Restaurant Guide: Where to Eat in Anguilla

Restaurant Guide: Where to Eat in Anguilla

With few all-inclusive resorts and more than 100 restaurants, Anguilla encourages clients to get out and explore By: Mark Rogers
<p>Visitors can relax on the beach with a cold drink at Anguilla’s Sandy Island. // © 2015 Anguilla Tourist Board</p><p>Feature image (above):...

Visitors can relax on the beach with a cold drink at Anguilla’s Sandy Island. // © 2015 Anguilla Tourist Board

Feature image (above): Anguilla’s cuisine is mainly cosmopolitan, and the island has several specialty restaurants to choose from. // © 2015 Anguilla Tourist Board

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Not sure where to stay in Anguilla? Consider Malliouhana, An Auberge Resort.

The Details

Anguilla Tourist Board

The compact island of Anguilla is one of the most sophisticated destinations in the Caribbean. On Anguilla, your clients won’t find huge all-inclusive resorts, action-packed waterparks or over-the-top nightlife. What they will find is a handful of luxe beach resorts, comfortable midrange properties and stylish bed and breakfasts. The island regularly plays host to celebrities such as Beyonce and Jay Z, who choose Anguilla for its attentive service and low-key vibe.

One aspect of Anguilla that sets it apart from neighboring islands is its highly developed dine-around scene — the 35-square-mile island has some 100 restaurants. Since all-inclusive resorts on Anguilla are in short supply, guests are more likely to eat at a range of restaurants during their stay. These may be anything from a standalone eatery to a restaurant at one of the high-end hotels.

Getting around Anguilla is fairly easy; the most convenient method is by taxi. Because the island is relatively small, hiring a taxi won’t break the bank. Taxi drivers are also great sources of insider knowledge, as well as founts of island gossip. During my visit, my cab driver pointed out the home of a fellow driver famous for having 27 children by nine women — definitely the kind of tidbit that doesn’t make it into the official sales guide.

On the Trail of the Perfect Restaurant
Your clients will have a huge range of dining options on Anguilla. They can choose a five-star restaurant where the maitre d’ will escort them to a candlelit table, or they can dip into a ticky-tacky beach shack with lobster is on the grill and ice-cold brew.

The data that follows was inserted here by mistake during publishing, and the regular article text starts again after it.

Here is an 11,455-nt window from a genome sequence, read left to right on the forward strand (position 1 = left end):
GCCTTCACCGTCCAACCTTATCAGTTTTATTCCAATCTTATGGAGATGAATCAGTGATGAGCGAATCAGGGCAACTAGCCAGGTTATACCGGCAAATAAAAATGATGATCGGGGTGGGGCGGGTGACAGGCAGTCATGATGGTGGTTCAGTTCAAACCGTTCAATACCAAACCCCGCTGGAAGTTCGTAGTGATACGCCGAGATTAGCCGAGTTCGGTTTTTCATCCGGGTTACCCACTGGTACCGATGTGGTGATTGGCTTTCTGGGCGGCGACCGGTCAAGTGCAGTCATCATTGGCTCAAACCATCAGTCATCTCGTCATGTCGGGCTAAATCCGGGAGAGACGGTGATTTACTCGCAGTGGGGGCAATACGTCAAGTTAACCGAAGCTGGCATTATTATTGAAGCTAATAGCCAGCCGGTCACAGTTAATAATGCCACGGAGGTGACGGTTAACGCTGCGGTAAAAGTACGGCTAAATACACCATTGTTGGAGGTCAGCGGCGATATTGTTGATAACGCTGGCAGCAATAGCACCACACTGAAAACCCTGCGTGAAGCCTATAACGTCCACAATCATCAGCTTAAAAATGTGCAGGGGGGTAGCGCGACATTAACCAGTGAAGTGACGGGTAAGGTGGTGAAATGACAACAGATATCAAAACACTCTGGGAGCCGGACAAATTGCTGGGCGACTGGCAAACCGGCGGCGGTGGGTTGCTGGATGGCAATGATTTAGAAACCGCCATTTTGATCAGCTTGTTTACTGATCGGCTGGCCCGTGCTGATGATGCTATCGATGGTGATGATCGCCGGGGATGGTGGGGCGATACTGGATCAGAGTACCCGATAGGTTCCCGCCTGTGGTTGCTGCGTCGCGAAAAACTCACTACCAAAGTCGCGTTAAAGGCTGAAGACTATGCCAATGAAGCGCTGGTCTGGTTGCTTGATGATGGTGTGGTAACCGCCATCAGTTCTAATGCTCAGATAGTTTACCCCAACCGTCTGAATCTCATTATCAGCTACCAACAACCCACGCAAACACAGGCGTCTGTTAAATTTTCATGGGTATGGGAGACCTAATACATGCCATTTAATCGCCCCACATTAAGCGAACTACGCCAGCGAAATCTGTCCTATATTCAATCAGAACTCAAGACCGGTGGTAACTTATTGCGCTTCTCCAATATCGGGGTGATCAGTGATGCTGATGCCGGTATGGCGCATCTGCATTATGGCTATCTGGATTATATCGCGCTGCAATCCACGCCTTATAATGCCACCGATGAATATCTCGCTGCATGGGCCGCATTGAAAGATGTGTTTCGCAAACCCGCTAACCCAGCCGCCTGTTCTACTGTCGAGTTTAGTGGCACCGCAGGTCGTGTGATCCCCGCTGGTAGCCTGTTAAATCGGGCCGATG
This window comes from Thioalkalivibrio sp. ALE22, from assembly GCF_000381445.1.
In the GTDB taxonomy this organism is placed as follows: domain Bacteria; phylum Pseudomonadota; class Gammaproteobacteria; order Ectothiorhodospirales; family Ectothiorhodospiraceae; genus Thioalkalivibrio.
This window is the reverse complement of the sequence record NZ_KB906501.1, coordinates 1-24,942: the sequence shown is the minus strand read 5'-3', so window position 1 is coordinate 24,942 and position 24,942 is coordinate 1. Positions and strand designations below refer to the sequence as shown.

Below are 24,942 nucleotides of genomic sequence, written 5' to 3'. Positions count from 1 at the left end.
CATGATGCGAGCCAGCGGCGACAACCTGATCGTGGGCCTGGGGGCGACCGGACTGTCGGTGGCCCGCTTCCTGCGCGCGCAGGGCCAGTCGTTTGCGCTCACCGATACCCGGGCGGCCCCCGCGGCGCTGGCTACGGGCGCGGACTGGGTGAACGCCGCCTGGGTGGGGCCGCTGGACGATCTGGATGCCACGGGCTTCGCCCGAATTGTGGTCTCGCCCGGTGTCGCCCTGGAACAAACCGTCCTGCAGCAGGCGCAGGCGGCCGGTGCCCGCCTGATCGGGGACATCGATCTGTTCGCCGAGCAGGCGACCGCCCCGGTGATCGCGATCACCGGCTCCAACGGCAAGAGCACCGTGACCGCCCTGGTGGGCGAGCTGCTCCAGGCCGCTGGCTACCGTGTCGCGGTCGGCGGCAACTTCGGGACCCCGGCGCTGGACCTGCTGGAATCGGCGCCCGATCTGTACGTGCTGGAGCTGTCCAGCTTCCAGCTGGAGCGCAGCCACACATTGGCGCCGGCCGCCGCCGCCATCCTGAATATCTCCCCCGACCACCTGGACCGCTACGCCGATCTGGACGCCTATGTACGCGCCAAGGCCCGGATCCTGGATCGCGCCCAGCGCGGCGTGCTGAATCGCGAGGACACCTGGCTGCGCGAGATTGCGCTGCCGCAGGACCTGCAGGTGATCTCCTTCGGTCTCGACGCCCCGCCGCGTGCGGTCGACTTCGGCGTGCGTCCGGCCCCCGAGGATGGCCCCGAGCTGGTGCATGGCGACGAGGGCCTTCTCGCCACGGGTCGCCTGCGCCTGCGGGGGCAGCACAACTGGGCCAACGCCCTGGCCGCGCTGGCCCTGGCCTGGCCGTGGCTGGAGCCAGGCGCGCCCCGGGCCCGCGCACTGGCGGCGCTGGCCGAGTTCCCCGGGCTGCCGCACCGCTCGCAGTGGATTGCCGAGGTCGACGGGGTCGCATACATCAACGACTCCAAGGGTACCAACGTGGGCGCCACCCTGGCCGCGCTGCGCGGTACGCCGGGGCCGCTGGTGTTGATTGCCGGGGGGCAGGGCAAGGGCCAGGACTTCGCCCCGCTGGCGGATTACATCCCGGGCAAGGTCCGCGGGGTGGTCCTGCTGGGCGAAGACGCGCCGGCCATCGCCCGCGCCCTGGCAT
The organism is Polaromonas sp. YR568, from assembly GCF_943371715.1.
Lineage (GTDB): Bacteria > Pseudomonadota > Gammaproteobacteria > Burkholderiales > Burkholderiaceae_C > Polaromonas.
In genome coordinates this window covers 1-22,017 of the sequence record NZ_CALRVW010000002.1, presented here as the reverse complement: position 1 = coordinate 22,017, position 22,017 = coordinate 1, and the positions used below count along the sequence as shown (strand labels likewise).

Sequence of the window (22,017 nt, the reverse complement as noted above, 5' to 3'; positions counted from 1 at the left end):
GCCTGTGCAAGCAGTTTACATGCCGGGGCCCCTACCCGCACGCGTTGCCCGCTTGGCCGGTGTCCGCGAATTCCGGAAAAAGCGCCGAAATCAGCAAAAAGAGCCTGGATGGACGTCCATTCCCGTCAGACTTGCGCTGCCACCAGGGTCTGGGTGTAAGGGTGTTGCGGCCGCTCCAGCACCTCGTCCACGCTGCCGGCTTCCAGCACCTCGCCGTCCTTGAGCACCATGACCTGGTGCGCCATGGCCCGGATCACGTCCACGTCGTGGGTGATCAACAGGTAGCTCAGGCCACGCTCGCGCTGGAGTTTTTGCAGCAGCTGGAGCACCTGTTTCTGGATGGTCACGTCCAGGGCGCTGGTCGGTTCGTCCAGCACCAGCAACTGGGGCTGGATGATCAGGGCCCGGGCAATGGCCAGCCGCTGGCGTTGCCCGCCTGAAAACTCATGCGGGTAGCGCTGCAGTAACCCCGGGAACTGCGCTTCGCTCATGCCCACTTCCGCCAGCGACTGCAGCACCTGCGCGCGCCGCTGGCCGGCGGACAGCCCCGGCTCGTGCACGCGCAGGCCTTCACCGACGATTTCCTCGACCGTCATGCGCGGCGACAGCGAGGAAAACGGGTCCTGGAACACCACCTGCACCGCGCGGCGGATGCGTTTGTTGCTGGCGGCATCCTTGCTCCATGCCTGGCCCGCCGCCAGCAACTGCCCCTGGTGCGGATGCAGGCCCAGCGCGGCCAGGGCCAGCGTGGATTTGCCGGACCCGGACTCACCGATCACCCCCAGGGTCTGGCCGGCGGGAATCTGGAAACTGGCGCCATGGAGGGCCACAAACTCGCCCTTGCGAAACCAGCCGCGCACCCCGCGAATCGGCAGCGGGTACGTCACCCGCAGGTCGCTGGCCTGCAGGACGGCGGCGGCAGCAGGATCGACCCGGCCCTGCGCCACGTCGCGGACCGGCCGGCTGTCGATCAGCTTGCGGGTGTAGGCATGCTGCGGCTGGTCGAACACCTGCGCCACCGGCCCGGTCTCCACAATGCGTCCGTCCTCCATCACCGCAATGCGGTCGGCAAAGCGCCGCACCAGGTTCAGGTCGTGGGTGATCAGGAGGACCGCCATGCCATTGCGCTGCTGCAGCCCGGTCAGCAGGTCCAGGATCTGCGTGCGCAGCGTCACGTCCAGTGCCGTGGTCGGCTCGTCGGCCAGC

Anguilla’s cuisine is cosmopolitan, with restaurants specializing in French, Asian, Italian, Belgian, Caribbean and American cooking. Some of the most sophisticated restaurants include Coba at Viceroy Anguilla; Le Bistro at Santorini at CuisinArt Golf Resort & Spa, a AAA Four Diamond restaurant; Blanchards Restaurant; da’Vida Restaurant & Spa; Mango’s Seaside Grill; Veya Restaurant; and Hibernia Restaurant. Wine lovers will want to check out the selection at the restaurant at Malliouhana, an Auberge Resort, which has 25,000 bottles of wine.

Eating Like a Local
For a taste of local fare, point your clients toward Flavours Restaurant at La Vue Boutique Inn and Firefly Restaurant at Anacaona Boutique Hotel. Here they’ll find signature Anguillan dishes such as island snapper with Anguillan peas and rice, West Indian-style curried goat or grilled crayfish and lobster. 

With 12 miles of coastline in Anguilla, and a hungry traveler will find him or herself rolling past one beach bar and bistro after another. Some of the most popular are Johnno’s beachfront restaurant and bar in the village of Sandy Ground, which has live jazz on Sunday afternoons; Smokey’s at the Cove, situated on Cove Bay; Straw Hat Restaurant on Meads Bay beach, where the specialty is red snapper crudo; Jacala Beach Restaurant, also on Meads Bay, with a Gallic-influenced menu; and Uncle Ernie’s Shoal Bay Beach Bar, which has been serving up cold beer and barbecued ribs for more than 30 years. 

The island also has its own food trucks. Two of the most famous are Hungry’s Good Food, which serves eight varieties of homemade soup, including pea soup with pig tail and bull-foot soup. Vegetarians can be on the lookout for Papa Lash’s Food Van, which serves plenty of healthful food items, including a signature cheese patty, a favorite with locals. 

An Anguillan Specialty: Offshore Cay Dining
A very short boat ride brings diners to off-shore cays, where the island ambience is kicked up a notch. Scilly Cay, one of the most well-known, lies just offshore by the fishing village of Island Harbour. The small island’s restaurant has a variety of island dishes, but the lobster is highly recommended. If you indulge in one of the potent rum punches, hold onto your chair when you get up — this high octane libation puts the punch in punch.

The Prickly Pear Cays lie 6 miles off Anguilla’s western shore. After a round of swimming and snorkeling, your clients can quench their thirst at Tiki Hut bar or order lunch at Prickly Pear Bar & Restaurant. 

Sandy Island lies just minutes off Anguilla’s western shore. An excursion there is an ultra-comfortable Robinson Crusoe experience — the kind with fine food, snorkeling gear, cold drinks and a comfortable al fresco restaurant. Kick back with a plate of drunken coconut shrimp, and top off the meal with a slice of sunshine cake made with Cointreau and fresh fruit.

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